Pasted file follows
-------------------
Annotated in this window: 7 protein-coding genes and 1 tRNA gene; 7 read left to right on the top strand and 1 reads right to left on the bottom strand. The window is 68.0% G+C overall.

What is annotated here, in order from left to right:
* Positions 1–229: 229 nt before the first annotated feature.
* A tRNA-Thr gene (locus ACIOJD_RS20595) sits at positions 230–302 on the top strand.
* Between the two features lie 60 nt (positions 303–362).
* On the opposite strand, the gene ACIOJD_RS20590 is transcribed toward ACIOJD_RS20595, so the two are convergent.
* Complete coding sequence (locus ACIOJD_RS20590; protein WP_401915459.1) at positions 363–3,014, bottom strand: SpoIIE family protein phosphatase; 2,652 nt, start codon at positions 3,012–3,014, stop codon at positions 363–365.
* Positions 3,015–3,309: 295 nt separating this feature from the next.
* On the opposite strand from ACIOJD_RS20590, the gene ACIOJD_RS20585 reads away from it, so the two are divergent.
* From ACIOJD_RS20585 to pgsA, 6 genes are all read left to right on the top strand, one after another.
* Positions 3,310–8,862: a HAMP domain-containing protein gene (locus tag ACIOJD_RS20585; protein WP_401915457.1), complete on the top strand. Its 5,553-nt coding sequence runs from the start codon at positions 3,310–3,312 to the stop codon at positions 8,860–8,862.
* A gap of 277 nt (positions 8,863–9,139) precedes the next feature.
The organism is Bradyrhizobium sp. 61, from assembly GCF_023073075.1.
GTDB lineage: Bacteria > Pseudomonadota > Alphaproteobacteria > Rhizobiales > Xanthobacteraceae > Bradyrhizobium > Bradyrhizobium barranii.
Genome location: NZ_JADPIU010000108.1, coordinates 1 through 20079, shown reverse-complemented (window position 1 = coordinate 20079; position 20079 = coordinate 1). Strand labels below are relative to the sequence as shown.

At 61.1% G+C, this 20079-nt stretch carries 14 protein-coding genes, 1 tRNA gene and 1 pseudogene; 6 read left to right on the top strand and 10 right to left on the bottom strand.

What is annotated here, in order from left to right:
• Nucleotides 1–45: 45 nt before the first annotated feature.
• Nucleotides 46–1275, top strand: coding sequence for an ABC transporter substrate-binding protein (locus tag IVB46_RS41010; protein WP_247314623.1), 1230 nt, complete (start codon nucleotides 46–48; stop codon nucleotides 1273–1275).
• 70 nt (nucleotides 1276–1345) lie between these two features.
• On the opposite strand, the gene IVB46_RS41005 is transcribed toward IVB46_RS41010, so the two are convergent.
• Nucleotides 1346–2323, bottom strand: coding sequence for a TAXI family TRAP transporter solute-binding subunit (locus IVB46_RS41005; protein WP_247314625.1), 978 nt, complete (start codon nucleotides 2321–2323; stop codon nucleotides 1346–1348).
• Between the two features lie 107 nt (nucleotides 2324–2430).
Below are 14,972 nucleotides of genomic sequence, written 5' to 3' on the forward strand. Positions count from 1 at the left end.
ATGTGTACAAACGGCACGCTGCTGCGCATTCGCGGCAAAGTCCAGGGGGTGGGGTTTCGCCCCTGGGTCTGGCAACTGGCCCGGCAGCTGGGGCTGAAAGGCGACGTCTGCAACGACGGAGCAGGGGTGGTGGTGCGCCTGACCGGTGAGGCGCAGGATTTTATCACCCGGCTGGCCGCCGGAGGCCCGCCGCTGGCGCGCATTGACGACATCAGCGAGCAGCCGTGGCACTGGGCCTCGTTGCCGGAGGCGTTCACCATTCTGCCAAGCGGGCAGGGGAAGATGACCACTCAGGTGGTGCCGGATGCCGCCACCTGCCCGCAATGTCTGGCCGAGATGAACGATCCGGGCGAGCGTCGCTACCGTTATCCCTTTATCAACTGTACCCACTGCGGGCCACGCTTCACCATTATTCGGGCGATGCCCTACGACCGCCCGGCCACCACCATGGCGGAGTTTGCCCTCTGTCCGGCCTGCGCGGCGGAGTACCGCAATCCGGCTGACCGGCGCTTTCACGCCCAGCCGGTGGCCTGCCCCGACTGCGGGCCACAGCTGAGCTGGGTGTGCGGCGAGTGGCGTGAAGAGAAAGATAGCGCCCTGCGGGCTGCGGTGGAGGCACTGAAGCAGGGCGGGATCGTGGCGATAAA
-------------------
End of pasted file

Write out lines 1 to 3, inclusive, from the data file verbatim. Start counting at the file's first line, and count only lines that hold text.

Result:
Annotated in this window: 7 protein-coding genes and 1 tRNA gene; 7 read left to right on the top strand and 1 reads right to left on the bottom strand. The window is 68.0% G+C overall.

What is annotated here, in order from left to right:
* Positions 1–229: 229 nt before the first annotated feature.